By Abraham Cooper
associate dean, Simon Wiesenthal Center
We will never really know whether James Von Brunn would have become a murderer in his 89th year if the Internet had never come into being. After all, the WWII PT Boat captain had already shown extremist and violent tendencies dating back to 1981–long before the Internet was ever conceived– when he brandished a shotgun at a meeting of the Federal Reserve Board. He subsequently served a six-year term for attempted kidnapping and assault with a dangerous weapon.
Still the question remains: How did Von Brunn morph into a bigot, becoming all consumed by anti-Jewish and anti-Black hatred? We can gain some insight into the mindset of the man by looking at the Web site von Brunn maintained.
Tob Shebbe Goyim Harog! (“Kill the Best of the Gentiles”) is essentially a rip-off of the notorious “The Protocols of the Elders of Zion” written by agents of the last Czar of Russia that accuses the Jews of “an age old CONSPIRACY . . . to destroy Western Civilization.” The ‘Protocols’, once described as a warrant for genocide, alleges Jews secretly gather in their houses of worship and invoke Jewish laws and traditions to plot the downfall of their unsuspecting non-Jewish neighbors. The powerful imagery of this canard has inspired every major anti-Semite in the last 100 years to justify murder, mayhem, and genocide.
Meanwhile, Von Brunn’s extreme right-wing associations included the late leader of the National Alliance, William Pierce, author of The Turner Diaries, a racist novel that sought to provoke a war of the Races in America. The hate novel served as the blueprint for the murderous 1995 domestic terrorist attack against the Federal Building in Oklahoma City. Then there was Willis Carto who did everything in his power to mainstream anti-Semitism and Holocaust denial in America. And now comes word of Von Brunn’s email exchange with a top Neo-Nazi lawyer in Germany in which von Brunn called hate “natural, normal and necessary.”
This digital Who’s Who of Hate clearly helped supercharge his pre-existing biases. But it may have done much more.
Before the Internet Age, America’s mantra when confronted with bigoted taunts and threats in the Public Square: “The answer to Hate Speech is more speech”. There was an unshakable belief that hate could be marginalized, if not defeated, in the marketplace of ideas.
But all that has changed since a former KKK aide to David Duke posted stormfront.org in 1995. The Simon Wiesenthal Center’s newly-released report on Digital Terrorism and Hate is based on 10,000-plus hate and pro-terrorist sites, newsgroups, games, blogs and, increasingly, social networks that constitute the virally growing online subculture of hate. It is a subculture, not about dynamic exchange of ideas, but about incubating, validating and ultimately, empowering bigotry.
The racists who populate this virtual neighborhood moved there because it provides an anonymous safe haven for their bigotry and a safe house for those with the ‘courage’ to plan and carry out violent acts.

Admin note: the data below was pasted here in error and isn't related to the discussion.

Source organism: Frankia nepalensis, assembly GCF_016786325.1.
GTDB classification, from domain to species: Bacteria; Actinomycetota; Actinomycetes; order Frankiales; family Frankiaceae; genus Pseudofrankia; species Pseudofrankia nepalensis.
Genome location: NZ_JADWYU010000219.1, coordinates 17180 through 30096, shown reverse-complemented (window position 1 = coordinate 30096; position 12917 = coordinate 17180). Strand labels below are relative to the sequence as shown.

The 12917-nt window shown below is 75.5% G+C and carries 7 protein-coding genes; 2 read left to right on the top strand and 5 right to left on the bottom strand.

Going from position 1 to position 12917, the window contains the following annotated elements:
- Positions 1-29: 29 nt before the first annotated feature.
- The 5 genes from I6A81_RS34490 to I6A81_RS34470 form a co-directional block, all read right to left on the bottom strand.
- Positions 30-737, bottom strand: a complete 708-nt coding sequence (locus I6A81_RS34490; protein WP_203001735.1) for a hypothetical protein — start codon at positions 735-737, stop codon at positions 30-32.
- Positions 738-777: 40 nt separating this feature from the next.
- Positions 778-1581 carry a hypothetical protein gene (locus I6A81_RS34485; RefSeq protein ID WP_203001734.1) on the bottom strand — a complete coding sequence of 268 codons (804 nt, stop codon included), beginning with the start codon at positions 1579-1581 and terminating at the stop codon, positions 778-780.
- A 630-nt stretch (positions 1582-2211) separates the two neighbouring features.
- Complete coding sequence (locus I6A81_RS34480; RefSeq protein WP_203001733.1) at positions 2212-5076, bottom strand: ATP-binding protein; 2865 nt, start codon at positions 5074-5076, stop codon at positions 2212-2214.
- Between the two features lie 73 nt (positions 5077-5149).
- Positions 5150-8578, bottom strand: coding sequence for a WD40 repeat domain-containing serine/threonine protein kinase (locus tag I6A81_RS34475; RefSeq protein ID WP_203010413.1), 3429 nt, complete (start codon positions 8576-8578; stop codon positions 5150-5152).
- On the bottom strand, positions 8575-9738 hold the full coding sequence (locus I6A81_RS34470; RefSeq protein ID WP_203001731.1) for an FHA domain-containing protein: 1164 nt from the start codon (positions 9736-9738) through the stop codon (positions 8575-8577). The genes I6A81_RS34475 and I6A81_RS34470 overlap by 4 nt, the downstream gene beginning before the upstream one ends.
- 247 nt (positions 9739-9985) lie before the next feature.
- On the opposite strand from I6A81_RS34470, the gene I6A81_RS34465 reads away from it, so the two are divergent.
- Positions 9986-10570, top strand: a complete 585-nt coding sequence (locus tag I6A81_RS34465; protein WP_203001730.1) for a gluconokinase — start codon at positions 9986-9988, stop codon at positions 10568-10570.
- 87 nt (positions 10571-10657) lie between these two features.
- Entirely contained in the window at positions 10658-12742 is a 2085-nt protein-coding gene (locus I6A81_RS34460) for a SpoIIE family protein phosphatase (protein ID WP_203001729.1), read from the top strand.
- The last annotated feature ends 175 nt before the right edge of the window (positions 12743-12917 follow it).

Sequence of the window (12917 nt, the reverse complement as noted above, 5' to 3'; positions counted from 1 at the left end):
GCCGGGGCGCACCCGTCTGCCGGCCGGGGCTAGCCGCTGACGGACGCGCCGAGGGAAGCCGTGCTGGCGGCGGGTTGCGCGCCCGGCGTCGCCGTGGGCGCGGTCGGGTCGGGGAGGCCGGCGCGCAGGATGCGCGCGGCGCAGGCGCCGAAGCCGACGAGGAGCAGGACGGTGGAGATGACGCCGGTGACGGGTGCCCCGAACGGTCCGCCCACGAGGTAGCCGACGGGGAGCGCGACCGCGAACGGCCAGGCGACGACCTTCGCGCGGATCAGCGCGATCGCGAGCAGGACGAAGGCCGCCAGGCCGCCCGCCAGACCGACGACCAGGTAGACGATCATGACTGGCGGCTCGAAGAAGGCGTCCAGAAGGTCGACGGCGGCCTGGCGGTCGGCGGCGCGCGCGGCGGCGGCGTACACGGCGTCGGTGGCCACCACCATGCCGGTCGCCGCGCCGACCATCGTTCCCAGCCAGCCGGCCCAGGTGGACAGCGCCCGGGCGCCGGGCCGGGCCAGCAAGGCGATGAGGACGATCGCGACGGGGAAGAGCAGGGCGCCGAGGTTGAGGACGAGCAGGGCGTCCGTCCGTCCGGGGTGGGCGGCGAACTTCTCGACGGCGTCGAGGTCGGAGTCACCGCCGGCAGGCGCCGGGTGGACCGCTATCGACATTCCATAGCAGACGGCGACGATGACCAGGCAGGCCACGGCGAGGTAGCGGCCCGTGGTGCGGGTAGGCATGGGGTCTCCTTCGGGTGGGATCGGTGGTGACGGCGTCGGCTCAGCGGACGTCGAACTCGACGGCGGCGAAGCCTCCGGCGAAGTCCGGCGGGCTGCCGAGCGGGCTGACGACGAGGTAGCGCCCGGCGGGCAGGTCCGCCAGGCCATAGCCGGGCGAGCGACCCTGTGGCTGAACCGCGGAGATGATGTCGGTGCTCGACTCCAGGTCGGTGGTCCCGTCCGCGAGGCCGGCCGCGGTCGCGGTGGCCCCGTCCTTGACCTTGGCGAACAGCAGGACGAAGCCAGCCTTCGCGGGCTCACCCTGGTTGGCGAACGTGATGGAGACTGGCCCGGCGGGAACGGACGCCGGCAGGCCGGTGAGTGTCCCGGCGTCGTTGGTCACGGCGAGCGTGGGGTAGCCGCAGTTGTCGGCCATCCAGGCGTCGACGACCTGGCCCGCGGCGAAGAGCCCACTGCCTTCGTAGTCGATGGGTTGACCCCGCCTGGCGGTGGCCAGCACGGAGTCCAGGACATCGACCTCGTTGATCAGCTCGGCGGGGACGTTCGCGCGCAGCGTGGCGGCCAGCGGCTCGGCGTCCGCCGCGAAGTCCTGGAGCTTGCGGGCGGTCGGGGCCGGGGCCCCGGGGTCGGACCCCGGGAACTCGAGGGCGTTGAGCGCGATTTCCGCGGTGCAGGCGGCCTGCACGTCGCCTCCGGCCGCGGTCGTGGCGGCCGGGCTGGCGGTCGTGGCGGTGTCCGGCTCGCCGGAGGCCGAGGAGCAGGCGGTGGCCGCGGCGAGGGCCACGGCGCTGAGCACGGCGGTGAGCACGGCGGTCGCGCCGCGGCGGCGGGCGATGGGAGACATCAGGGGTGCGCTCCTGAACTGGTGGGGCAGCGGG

And unlike the pre-Internet marketplace of ideas, they need not fear face-to-face public debate or censure from the targets of their hatred, nor marginalized access to the mainstream from a newspaper editor or TV News producer. Instead, they can create dynamic websites designed to ensnare kids as young as 8 or embolden an 89-year-old to murder and mayhem. And while activist groups like the NAACP, the Simon Wiesenthal Center or the Southern Poverty Law Center may go online to sound the alarm, our chances of directly penetrating and debunking the hater’s conspiratorial worldview are slim to none.
Which brings us to one other ominous element that characterizes so many extremist websites: The ‘Lone Wolf’. From the very start of the Digital Era, leaders of hate groups were thrilled by the unprecedented access websites provided to reach in an unassailable way millions of Internet users. But they soon learned that access was not translating into mass movements. So the focus quickly shifted from promoting card-carrying membership in an identifiable group to spawning ‘leaderless resistance’ — individuals like Von Bunn, who are the ticking time bombs in search of a fuse.
Today, Social Networking is all the rage. Facebook alone has over 22 million individual users worldwide. Our research indicates that despite its good-faith effort to weed out racist, anti-Semitic and Homophobic postings, Facebook, YouTube and similar services account for the recent surge of online hate as they struggle with the sheer volume and diversity of hate infecting their viral world. In wake of the murderous attack at the U.S. Holocaust Memorial Museum, law enforcement and officials at museums and public institutions are reviewing security protocols and safety procedures to forestall potential attacks in the future.
Shouldn’t the Internet community finally turn its collective genius and creativity to fight online extremists?
Rabbi Abraham Cooper is associate dean of the Simon Wiesenthal Center and Museum of Tolerance.